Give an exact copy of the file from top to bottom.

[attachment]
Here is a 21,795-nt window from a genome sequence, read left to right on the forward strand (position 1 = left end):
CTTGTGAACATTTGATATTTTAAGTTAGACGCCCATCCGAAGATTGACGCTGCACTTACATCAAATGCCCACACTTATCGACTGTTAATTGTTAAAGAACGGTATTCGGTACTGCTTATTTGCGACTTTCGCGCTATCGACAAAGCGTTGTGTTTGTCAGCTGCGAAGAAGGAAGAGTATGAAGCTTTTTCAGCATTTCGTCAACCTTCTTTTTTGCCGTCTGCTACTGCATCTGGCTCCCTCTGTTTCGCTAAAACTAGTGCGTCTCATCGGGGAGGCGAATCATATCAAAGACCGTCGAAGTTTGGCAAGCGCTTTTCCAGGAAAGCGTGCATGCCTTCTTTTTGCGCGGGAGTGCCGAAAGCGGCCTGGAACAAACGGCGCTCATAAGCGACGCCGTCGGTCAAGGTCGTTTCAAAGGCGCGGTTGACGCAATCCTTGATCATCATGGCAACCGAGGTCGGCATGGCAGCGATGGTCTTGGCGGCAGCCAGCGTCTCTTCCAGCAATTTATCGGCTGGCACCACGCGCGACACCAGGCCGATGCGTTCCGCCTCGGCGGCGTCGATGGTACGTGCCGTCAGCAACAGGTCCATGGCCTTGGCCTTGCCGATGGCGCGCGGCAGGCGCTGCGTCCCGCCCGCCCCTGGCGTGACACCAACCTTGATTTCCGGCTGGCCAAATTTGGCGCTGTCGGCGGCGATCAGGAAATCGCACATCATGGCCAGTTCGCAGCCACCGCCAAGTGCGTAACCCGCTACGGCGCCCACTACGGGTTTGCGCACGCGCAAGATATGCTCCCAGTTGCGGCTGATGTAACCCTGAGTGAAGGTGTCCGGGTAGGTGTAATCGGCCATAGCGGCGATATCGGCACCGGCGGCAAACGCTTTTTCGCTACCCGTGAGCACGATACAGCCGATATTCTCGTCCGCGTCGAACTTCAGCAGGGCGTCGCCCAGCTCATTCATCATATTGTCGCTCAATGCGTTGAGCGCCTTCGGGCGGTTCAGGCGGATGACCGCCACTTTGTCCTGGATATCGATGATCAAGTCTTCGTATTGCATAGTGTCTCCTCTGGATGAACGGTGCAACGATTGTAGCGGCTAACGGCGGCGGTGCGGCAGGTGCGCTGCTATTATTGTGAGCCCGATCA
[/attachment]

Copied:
Here is a 21,795-nt window from a genome sequence, read left to right on the forward strand (position 1 = left end):
CTTGTGAACATTTGATATTTTAAGTTAGACGCCCATCCGAAGATTGACGCTGCACTTACATCAAATGCCCACACTTATCGACTGTTAATTGTTAAAGAACGGTATTCGGTACTGCTTATTTGCGACTTTCGCGCTATCGACAAAGCGTTGTGTTTGTCAGCTGCGAAGAAGGAAGAGTATGAAGCTTTTTCAGCATTTCGTCAACCTTCTTTTTTGCCGTCTGCTACTGCATCTGGCTCCCTCTGTTTCGCTAAAACTAGTGCGTCTCATCGGGGAGGCGAATCATATCAAAGACCGTCGAAGTTTGGCAAGCGCTTTTCCAGGAAAGCGTGCATGCCTTCTTTTTGCGCGGGAGTGCCGAAAGCGGCCTGGAACAAACGGCGCTCATAAGCGACGCCGTCGGTCAAGGTCGTTTCAAAGGCGCGGTTGACGCAATCCTTGATCATCATGGCAACCGAGGTCGGCATGGCAGCGATGGTCTTGGCGGCAGCCAGCGTCTCTTCCAGCAATTTATCGGCTGGCACCACGCGCGACACCAGGCCGATGCGTTCCGCCTCGGCGGCGTCGATGGTACGTGCCGTCAGCAACAGGTCCATGGCCTTGGCCTTGCCGATGGCGCGCGGCAGGCGCTGCGTCCCGCCCGCCCCTGGCGTGACACCAACCTTGATTTCCGGCTGGCCAAATTTGGCGCTGTCGGCGGCGATCAGGAAATCGCACATCATGGCCAGTTCGCAGCCACCGCCAAGTGCGTAACCCGCTACGGCGCCCACTACGGGTTTGCGCACGCGCAAGATATGCTCCCAGTTGCGGCTGATGTAACCCTGAGTGAAGGTGTCCGGGTAGGTGTAATCGGCCATAGCGGCGATATCGGCACCGGCGGCAAACGCTTTTTCGCTACCCGTGAGCACGATACAGCCGATATTCTCGTCCGCGTCGAACTTCAGCAGGGCGTCGCCCAGCTCATTCATCATATTGTCGCTCAATGCGTTGAGCGCCTTCGGGCGGTTCAGGCGGATGACCGCCACTTTGTCCTGGATATCGATGATCAAGTCTTCGTATTGCATAGTGTCTCCTCTGGATGAACGGTGCAACGATTGTAGCGGCTAACGGCGGCGGTGCGGCAGGTGCGCTGCTATTATTGTGAGCCCGATCA